COURT OF APPEALS DECISION DATED AND FILED
October 26, 1999
Marilyn L. Graves Clerk, Court of Appeals of Wisconsin
This opinion is subject to further editing. If published, the official version will appear in the bound volume of the Official Reports. A party may file with the Supreme Court a petition to review an adverse decision by the Court of Appeals. See § 808.10 and RULE 809.62, STATS.
No. 99-0955-FT STATE OF WISCONSIN IN COURT OF APPEALS
IN RE THE MARRIAGE OF: CARLA A. SEXTON, PETITIONER-RESPONDENT,
DANIEL P. SEXTON, RESPONDENT-APPELLANT.
APPEAL from an order of the circuit court for Outagamie County: JOHN A. DES JARDINS, Judge. Affirmed. Before Cane, C.J., Hoover, P.J., and Peterson, J. ¶1 PER CURIAM. Daniel Sexton appeals an order denying his motion He argues that he
to reduce his maintenance obligation to Carla Sexton.1
This is an expedited appeal under RULE 809.17, STATS.
established a substantial change in circumstances by showing that his wage income decreased from $83,000 to $71,700 and Carla’s income increased from $46,700 to $49,700 in the year following the divorce. He also contends that the parties’ total economic circumstances have sufficiently changed to render the initial maintenance unfair. Because we conclude that Daniel has not established a substantial change in circumstances, we affirm the order. ¶2 Maintenance may only be modified upon a showing of substantial
change in the parties’ financial circumstances. See § 767.32, STATS. Whether the circumstances have changed is a question of fact that this court will not disturb unless the trial court’s decision is clearly erroneous. Whether the change is See Rosplock v.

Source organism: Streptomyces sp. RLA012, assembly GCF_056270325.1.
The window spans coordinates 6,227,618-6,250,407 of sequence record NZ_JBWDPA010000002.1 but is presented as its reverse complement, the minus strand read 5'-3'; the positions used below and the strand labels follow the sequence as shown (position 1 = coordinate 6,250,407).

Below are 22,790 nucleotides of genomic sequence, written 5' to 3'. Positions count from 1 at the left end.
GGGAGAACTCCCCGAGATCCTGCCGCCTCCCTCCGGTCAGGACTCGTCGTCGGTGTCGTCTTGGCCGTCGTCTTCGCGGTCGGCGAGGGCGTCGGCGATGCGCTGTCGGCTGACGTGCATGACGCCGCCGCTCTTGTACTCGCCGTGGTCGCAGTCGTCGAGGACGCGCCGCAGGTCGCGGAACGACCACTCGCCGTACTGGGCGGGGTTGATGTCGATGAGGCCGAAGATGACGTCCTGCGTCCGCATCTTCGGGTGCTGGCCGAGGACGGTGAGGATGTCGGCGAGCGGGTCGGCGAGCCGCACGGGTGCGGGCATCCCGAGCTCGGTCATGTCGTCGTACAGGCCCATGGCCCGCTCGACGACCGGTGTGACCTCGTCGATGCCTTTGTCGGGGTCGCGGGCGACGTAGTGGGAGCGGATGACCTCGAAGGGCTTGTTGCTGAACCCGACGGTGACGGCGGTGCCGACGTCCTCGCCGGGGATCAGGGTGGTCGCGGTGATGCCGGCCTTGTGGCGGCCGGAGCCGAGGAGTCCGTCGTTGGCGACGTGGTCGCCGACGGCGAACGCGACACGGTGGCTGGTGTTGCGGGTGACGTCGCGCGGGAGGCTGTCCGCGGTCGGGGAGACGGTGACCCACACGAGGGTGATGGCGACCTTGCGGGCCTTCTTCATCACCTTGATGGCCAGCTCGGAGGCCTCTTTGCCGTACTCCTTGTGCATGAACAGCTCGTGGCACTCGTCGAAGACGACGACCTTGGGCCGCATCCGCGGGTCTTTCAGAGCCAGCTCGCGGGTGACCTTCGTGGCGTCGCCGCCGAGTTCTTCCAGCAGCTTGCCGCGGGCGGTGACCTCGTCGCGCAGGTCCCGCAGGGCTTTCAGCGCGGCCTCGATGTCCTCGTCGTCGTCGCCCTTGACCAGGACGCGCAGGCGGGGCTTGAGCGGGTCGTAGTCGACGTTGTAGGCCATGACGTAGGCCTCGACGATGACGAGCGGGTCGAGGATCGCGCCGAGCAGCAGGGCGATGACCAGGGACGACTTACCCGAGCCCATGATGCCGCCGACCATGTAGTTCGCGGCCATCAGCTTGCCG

substantial is a question of law that we review de novo.
Rosplock, 217 Wis.2d 22, 32-33, 577 N.W.2d 32, 37 (Ct. App. 1998). ¶3 The decrease in Daniel’s income and the increase in Carla’s income
do not constitute a “substantial change” in the parties’ total economic circumstances. Daniel moved for a reduction in maintenance approximately one year after the divorce. In the divorce judgment, the court noted that Daniel’s income fluctuated. Having the court’s expectations confirmed does not constitute a substantial change of circumstances. Carla’s income, on the other hand,
predictably increased by $2,000 to $3,000 per year. Daniel’s anticipated income fluctuation in the months following the divorce together with Carla’s anticipated income increase does not establish a substantial change in circumstances. The initial divorce judgment should not be construed in a manner that allows either of the parties to return to court on an annual basis seeking an adjustment of maintenance based on foreseen income fluctuations.
Daniel has also failed to establish that the short-term reduction in his
income combined with the expected increase in Carla’s income renders the maintenance award unfair. He concedes that there is no change in his cost of living, but argues without specificity that his increased charge card debt and low expenses demonstrate that his standard of living has substantially deteriorated since the divorce. He argues that he lives rent free with a friend because he is not able to pay the rent on his reduced income. Daniel presently earns $72,200 per year and pays $17,500 maintenance, leaving him with $54,700 to meet his expenses. Daniel has not established that enforcing the initial divorce judgment during this downward fluctuation in his income is unfair. By the Court.—Order affirmed. This opinion will not be published. See RULE 809.23(1)(b)5, STATS.